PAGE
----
Henry Priestman - Grey's the New Blonde (2008)

Wednesday 24 June 2020


I'm in procession of an I.O.U. A highly prized I.O.U. It entitles the bearer (me) to as many hugs as is deemed necessary post-C19. I'm not sure my calculator has enough 0s to calculate such a number, though I'm sure James and I will be monitoring it closely.

In these crazy, crazy times it was, despite a distinct lack of hugging (see above), a shot in the arm to finally see James & Janneke again on Sunday. A diet of phone calls and FaceTiming only goes so far. So breaking bread with them in their lovely garden was, undoubtedly, the highlight of my year so far. 

James told me his employer has informed him and the rest of his team that they can expect to be working from home till at least next January. January! (And yet our esteemed government are quite happy to see us traipse back into death pits pubs from July 4th). Sorry, I digress.
A very talented artist on James' team has been secretly drawing his work colleagues during lockdown. This appeared on my Twitter feed yesterday: 

Auditioning for Scooby Doo (James in the green tee shirt)

Thursday 18 June 2020

Still Fabulous

Not for the first time during this horrendous lockdown period I've found solace in David Hepworth and Mark Ellen's magical A Word in Your Attic show and tell videos. I even borrowed the theme myself recently when on a video call with friends - asking each one of them to share a personal object/heirloom with the rest of us. Highly entertaining.

The latest episode to have found its way onto my radar was musician and comedian Tony de Meur; his band the Fabulous Poodles were always a big hit at Medd Towers, if with not the rest of the record buying public, or even their label at the time, Pye. His story about Don McLean (the singer, not the bloke off Crackerjack) is priceless. So if you've got half an hour to spare - and, let's face it, who hasn't? - take a look (and check out the others while you're there).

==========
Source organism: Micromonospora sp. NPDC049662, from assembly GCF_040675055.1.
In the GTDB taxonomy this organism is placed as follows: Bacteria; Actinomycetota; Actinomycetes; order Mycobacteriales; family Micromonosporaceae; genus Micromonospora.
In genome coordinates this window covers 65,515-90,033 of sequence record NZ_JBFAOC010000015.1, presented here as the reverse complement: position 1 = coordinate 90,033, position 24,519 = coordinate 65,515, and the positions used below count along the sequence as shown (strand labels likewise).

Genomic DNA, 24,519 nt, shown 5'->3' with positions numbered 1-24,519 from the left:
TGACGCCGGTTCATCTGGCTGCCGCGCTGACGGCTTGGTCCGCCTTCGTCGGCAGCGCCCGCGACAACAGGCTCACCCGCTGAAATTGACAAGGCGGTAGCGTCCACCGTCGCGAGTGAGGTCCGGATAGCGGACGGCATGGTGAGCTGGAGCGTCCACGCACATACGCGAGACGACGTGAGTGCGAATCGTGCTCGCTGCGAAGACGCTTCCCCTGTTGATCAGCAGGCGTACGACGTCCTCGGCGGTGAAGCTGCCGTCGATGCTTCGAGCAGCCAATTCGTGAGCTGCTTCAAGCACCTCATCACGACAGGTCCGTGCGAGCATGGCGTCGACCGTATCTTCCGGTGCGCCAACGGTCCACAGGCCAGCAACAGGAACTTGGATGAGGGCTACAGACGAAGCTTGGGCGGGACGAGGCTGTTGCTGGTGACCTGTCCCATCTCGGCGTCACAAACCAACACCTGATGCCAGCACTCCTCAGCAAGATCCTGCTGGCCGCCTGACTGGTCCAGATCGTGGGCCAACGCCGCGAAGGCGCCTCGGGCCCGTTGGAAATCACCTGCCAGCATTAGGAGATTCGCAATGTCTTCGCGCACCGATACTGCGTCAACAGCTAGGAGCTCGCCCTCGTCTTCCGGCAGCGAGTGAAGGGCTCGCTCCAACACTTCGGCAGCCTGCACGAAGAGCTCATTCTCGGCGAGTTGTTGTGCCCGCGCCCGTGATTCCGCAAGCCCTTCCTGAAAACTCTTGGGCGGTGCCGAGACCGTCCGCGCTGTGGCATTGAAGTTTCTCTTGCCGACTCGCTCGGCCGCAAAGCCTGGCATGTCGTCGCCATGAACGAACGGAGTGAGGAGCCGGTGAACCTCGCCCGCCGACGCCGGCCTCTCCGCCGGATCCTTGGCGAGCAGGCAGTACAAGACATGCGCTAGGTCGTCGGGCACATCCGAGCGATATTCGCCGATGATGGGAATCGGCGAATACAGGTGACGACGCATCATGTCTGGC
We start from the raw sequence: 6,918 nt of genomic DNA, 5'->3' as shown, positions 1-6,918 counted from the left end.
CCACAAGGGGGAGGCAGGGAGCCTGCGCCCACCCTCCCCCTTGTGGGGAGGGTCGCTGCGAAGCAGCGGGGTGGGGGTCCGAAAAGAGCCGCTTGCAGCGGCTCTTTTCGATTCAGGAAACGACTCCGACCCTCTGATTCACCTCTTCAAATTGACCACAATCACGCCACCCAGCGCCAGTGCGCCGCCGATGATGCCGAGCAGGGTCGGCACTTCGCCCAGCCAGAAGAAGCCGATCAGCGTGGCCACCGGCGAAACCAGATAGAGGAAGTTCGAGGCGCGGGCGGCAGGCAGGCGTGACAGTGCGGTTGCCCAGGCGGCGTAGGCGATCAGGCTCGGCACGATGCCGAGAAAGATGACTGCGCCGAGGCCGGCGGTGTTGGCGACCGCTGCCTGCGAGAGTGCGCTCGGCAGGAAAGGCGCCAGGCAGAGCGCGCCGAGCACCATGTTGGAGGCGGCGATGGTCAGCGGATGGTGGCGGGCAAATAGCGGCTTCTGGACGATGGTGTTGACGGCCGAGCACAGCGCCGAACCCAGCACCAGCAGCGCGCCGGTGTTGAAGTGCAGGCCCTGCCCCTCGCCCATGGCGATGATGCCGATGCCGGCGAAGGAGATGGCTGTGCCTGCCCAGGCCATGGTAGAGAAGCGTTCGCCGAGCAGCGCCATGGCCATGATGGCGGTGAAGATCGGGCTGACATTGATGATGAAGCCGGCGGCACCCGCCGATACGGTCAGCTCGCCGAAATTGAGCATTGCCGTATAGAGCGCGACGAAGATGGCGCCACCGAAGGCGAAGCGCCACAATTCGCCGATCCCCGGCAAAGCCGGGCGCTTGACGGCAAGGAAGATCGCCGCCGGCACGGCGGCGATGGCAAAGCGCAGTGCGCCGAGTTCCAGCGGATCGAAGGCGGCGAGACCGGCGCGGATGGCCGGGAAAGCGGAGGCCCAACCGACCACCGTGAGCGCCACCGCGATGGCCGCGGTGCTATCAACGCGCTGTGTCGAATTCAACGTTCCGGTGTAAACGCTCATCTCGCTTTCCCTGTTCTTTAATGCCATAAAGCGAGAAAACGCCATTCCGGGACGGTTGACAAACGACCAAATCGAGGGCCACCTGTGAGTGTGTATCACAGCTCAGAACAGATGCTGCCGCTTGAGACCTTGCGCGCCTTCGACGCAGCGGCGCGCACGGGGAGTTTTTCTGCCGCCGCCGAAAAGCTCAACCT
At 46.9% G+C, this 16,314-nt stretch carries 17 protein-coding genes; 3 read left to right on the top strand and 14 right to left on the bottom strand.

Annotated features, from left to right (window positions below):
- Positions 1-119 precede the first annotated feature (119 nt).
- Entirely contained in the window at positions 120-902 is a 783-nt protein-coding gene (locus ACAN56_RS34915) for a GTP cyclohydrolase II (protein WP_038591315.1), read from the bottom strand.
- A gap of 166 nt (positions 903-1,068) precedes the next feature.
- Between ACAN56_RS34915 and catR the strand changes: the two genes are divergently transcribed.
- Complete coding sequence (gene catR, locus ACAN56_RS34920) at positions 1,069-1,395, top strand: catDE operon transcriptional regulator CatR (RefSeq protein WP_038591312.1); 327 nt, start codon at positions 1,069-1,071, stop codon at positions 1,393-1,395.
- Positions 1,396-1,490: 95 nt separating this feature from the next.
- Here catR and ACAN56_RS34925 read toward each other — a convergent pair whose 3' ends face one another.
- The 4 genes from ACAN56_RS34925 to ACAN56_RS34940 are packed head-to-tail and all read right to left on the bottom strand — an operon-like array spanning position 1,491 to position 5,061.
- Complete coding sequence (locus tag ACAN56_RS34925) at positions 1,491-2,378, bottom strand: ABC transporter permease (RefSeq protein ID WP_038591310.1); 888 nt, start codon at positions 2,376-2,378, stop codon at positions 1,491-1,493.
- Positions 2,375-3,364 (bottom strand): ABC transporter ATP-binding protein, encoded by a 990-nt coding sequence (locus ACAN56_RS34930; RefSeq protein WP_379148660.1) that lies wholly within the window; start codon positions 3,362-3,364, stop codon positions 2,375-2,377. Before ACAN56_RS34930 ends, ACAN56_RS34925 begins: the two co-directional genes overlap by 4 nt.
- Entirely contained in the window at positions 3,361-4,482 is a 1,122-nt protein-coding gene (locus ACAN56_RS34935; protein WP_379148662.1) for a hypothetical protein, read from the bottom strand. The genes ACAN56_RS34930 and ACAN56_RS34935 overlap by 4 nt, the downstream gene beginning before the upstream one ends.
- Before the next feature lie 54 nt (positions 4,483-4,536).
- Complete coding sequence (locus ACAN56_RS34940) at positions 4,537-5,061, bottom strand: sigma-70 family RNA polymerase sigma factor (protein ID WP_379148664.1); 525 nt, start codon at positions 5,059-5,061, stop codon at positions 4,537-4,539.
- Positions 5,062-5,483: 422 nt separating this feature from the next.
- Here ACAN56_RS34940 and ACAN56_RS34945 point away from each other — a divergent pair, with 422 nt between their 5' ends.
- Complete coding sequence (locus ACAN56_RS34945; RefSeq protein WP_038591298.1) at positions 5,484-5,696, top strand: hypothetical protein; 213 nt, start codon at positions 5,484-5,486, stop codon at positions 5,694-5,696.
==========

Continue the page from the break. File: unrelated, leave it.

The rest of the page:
Looking back through some of my back issues and I see that I wrote about Tony's band in 2010. In the piece I linked to a fantastic little Lego film of their 1978 smash*, Mirror Star. He and fiddle player Bobby Valentino reprised it last year:

Fabulous Poodles - Mirror Star (2019)

* Criminally, none of their singles ever charted. This from a band that John Peel regularly shouted from the rooftops, and who supported both the Ramones and Tom Petty.

Wednesday 17 June 2020

Every Little Helps

Before I go any further I feel I must place on record the fact that I love Liverpool; always have done. And Scousers. You probably already knew that; but, for the avoidance of doubt, I just need to reassure you that I'm posting this video from a place of love. It made me laugh when it landed in my inbox over the weekend, and I'm still laughing now. And, let's be honest, the prevalence of humour has hardly runneth over during during the last three months. OK, that's the caveat out of the way. Here goes:

Monday 15 June 2020

What I Don't Understand is This

Mrs. Swinburne (English) & Mr. Chaplin (Woodwork)
'I'm not in a good place at the moment; I don't mean mentally, I'm in the UK.' So said a wag on my Twitter feed yesterday. I know how he feels. I'd probably go one step further: I'm not in a good time; I detest 2020 with every fibre of my being. Don't get me wrong, I wasn't that jazzed about 2019, either. Or 2018. Or even 2017. I could go on, but I think you get the picture.